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Posts from October 2006

Apple Gets What Sprint Doesn't

Since returning to the Mac world some 18 months ago I've had what I would call overall a more than happy experience with Apple, other than their going into denial mode about the Sudden Shutdown Syndrome my black MacBook experienced this past summer.

Basically, as a regular customer Apple has kept me totally informed about new services as they release them. Most recently, they sent me an email that took me to a web page to announce the new advancements to MacMail, a service of .Mac.

While I don't profess to use my .Mac account that much for email, it does work very well and without much fuss. Beyond that though Apple has consistently made it easy for me to know what's live. Granted the rumor mill certainly tips me off to what may be coming, but as a customer I'm feeling rather well informed when they roll out something that would be of benefit to me and others like me.

Now compare this to Sprint. Recently they introduced EvDO Rev. A in San Diego. As a resident of San Diego county and a Sprint Wireless Data customer (two plans, one PDA and one EvDO card) it would have made sense to be told of the deployment and how to upgrade.

Unfortunately, unlike Apple's customer centric marketing, Sprint didn't do any outreach. This approach mirrors their method of notifying customers of lower prices for service plans for data. They don't.

In an era when wireless data could be a growing category the carriers can't get out of their own way when it comes to marketing. They have the blind staggers and behave like coupon clipping lottery winners instead of having fire in their belly to sell more.

Jon Arnold On TelePresence

Uber Analyst Jon Arnold seems to pop up often with insightful and witty comments about all things IP Communications.

Just yesterday Jon's words of wisdom crossed the wires as part of a very well written VoIP Magazine story about Cisco and Telepresence. Jon's comments, and those from others in the story underscores the hurdles I feel Cisco is facing. Not they are not up for the challenge, as I know they are, but how out of touch what the are offering is for the regular business.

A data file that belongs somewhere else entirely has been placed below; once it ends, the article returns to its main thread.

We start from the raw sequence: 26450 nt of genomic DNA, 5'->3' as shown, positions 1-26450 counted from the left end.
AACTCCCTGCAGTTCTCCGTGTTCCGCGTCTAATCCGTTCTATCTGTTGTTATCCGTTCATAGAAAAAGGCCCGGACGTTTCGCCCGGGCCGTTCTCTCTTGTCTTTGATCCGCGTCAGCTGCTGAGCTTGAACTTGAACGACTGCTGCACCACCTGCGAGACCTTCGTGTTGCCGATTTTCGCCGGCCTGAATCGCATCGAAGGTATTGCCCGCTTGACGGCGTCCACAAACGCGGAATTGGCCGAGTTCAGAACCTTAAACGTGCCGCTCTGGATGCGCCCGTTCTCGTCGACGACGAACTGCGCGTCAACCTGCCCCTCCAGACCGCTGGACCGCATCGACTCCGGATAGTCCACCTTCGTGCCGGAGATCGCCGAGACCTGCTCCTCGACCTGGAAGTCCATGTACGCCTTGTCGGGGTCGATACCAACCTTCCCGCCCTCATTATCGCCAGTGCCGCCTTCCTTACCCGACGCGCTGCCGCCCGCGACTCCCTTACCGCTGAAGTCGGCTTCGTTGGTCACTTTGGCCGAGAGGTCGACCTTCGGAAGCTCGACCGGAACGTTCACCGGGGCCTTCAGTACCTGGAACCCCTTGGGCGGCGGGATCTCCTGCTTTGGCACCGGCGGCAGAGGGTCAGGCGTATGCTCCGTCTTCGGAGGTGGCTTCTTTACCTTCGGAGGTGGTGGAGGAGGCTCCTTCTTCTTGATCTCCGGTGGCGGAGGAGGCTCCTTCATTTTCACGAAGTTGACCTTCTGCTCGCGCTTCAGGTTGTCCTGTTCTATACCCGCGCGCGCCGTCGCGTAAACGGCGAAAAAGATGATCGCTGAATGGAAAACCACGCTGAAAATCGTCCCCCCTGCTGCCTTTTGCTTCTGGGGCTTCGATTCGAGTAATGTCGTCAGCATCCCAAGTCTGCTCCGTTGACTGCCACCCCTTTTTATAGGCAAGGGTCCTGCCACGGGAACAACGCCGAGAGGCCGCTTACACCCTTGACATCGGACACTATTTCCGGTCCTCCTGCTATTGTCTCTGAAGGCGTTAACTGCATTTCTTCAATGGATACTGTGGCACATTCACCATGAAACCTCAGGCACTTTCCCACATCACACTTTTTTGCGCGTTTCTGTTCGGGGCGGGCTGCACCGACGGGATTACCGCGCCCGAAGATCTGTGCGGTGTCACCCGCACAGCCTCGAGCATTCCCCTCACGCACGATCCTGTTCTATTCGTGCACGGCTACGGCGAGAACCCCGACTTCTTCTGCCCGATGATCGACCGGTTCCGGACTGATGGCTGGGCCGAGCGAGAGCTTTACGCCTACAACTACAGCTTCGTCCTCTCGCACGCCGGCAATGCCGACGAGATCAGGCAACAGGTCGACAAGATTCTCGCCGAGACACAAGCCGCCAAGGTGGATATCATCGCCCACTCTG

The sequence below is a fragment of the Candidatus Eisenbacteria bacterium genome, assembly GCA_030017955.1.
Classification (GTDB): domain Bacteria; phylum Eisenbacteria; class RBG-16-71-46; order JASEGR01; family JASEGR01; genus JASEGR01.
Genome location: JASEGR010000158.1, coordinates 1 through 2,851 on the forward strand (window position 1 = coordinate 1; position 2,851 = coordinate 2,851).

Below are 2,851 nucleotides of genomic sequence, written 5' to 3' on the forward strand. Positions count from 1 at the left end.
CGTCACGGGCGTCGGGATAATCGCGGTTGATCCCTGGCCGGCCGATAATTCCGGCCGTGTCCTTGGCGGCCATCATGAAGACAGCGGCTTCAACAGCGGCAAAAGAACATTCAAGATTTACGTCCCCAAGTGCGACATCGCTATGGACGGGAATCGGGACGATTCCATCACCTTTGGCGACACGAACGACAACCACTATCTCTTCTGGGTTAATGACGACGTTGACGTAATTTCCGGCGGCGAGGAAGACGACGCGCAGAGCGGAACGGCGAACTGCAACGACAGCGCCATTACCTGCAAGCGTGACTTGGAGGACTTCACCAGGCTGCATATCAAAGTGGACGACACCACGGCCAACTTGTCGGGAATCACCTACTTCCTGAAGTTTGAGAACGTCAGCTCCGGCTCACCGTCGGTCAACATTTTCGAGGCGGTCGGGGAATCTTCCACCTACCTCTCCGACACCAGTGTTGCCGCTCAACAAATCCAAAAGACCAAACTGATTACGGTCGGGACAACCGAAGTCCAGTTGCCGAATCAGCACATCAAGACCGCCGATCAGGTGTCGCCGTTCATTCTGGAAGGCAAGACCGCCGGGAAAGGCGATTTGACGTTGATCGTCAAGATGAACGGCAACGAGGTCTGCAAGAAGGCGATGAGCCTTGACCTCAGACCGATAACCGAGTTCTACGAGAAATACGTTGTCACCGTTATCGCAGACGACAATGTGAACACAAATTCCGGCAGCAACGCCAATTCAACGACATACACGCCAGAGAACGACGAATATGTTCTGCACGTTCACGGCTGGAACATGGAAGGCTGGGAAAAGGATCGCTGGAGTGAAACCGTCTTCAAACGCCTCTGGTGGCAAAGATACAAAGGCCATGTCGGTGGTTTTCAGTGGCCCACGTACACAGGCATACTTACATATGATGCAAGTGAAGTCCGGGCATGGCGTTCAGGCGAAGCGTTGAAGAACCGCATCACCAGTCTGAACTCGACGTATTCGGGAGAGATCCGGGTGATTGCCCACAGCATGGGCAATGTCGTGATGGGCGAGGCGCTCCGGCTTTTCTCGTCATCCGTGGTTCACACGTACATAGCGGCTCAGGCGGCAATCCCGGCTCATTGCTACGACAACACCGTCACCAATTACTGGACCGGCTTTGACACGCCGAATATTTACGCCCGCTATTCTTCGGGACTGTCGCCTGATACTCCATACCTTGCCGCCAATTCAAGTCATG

The story points to other solutions and provides solid rationale as to why some of the current offerings may be better for consumers and small business.

New York Times Features VoIP Phones

Today's New York Times has a lengthy story on VoIP only SIP and Skype phones.

One comment I have about many of these phones. The set up is not as easy as it should be. The author points this out, but from my experience, the entire process across the board needs to be made simpler.

Voxilla has a service that can do this, but until every company on the VoIP world subscribes to the same theory as Linskys has arrived at, that of having their own set up system online that really works, the market for these phones will be the early adopter and the true techie.

Pay For Conference Calls With Skype Credits

VAPPS has rolled out a pay for use model with Skype today, picking up on the initial trial. In many ways this delivers on the promise that Ben and his team made back in the summer months during the Skype developers conference in Las Vegas. By having a pay model, that uses Skype credits, third party suppliers can begin to monetize the Skype user base and also drive further payments via sister company PayPal.

Vonage Tells About Accidents

First it was weather, and now it's traffic reports. Vonage has buckled up with a trafic reporting service to help keep people from being snarled in traffic jams.

While Vonage stock is stuck at a red light in the sevens these days, one has to question the need for this service that is only reachable via a Vonage phone. If Vonage made this service free to their customers to call from ANY phone my guess is that it would receive more green lights from customers.